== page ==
If you knew anything about Donald Trump during the 2016 campaign, it was that he was going to build a wall on our southern border– and that Mexico was going to pay for it.
Over and over again he said just that; it was consistently his biggest applause line in a stump speech packed with applause lines.
Here’s the thing: Mexico was never planning to pay for the wall. No deal had been cut by Trump with Mexican President Enrique Peña Nieto. And now Trump – backed into a corner by his own rhetoric – is threatening to shut down the federal government unless the Republican-led Congress authorizes some money for the wall.
The logical impossibility of explaining that position was on full display Thursday when White House press secretary Sarah Huckabee Sanders took questions from reporters for the first time in three weeks.
Let’s go through the four times she was asked directly about Mexico paying for the wall and Trump’s government shutdown threat. (A transcript of the full briefing is here.)
1. “The President is committed to making sure this gets done. We know that the wall and other security measures at the border work. We’ve seen that take place over the last decade, and we’re committed to making sure the American people are protected. And we’re going to continue to push forward and make sure that the wall gets built.”
Sanders doesn’t say anything about Mexico – probably because there is nothing to say. She also makes no mention – at least in this first answer – of the shutdown and how far Trump is willing to push it to secure wall funding. “We’re going to push forward and make sure that the wall gets built” is saying nothing while trying to appear like you are saying something.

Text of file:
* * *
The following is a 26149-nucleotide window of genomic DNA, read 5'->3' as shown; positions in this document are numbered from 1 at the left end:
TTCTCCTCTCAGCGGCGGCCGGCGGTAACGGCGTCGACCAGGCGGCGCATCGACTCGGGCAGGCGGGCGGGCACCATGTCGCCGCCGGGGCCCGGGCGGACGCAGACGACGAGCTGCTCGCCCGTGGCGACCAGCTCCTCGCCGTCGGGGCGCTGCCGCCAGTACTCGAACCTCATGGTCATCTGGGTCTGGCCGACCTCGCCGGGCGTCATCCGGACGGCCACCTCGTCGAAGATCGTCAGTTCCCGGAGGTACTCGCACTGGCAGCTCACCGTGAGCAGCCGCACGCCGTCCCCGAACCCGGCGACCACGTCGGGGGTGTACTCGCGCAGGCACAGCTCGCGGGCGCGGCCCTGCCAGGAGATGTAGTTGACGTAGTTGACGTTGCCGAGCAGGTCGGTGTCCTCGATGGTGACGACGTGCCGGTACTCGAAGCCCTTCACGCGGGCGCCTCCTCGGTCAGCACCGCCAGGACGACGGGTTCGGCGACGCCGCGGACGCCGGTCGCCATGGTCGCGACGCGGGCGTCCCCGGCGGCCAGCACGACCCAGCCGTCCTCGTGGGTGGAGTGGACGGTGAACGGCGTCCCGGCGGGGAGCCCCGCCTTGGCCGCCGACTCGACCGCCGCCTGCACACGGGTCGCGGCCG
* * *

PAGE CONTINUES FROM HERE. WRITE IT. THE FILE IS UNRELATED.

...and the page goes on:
2. “Once again, the President is committed to making sure this happens, and we’re going to push forward.”
So, in summary: The President is going to make sure this happens. Also, forward-pushing.
3. “I certainly don’t think any efforts have been abandoned.”
This Sanders response come after a question by CBS’ Major Garrett about whether Trump’s threat to shut down the government over wall funding means he has given up on making Mexico pay for the wall. Her wording is interesting: No “efforts” have been abandoned. The Trump administration then continues to push to make Mexico pay for the wall? How so? When is the last time Trump or someone in his administration spoke to Peña Nieto about paying for the wall? And what was Mexico’s response? Are our efforts paying dividends? Is Mexico more likely to pay for the wall now than they were earlier this year?
4. “Again, this is something the President is committed to. He’s committed to protecting American lives. And doing that through the border wall is something that’s important. It’s a priority, and we’re moving forward with it.”
Sanders has a story – and she’s sticking to it. Trump is committed to building the wall. Things are moving forward. But, the most interesting part of this question-and-answer comes when the reporter presses Sanders on the fact that Trump has stopped saying publicly that Mexico is going to pay for the wall.
“He hasn’t said they’re not either,” she retorts.
To reiterate: Trump spent two years promising at, literally, every rally that he was going to build a wall and Mexico was going to pay for it. Now suddenly, he is issuing a threat to shut down the government unless Congress allocates money to build the wall. And he’s stopped mentioning the whole Mexico-will-pay-for-it thing.
Now that reporters are pointing out that obvious change in rhetoric, the best the White House can muster is the delicious double negative that Trump hasn’t not said Mexico is paying for the wall.
The simple fact is that no president can make a sovereign foreign government do something they believe to be disadvantageous for them. Trump can bring pressure to bear on Mexico – particularly in regards trade – to attempt to extract money for the wall from them. But he just can’t make them pay up.
Sanders’ answers are part of the White House’s ongoing attempt to cloud that reality. Why? Because, for Trump, that promise to make Mexico pay for the wall was so fundamental to his appeal as a candidate that to openly acknowledge it isn’t going to happen (and never was) is hugely politically problematic.
But all of the spin in the world can’t polish this turd of a campaign promise. Sanders knows that. Trump does too.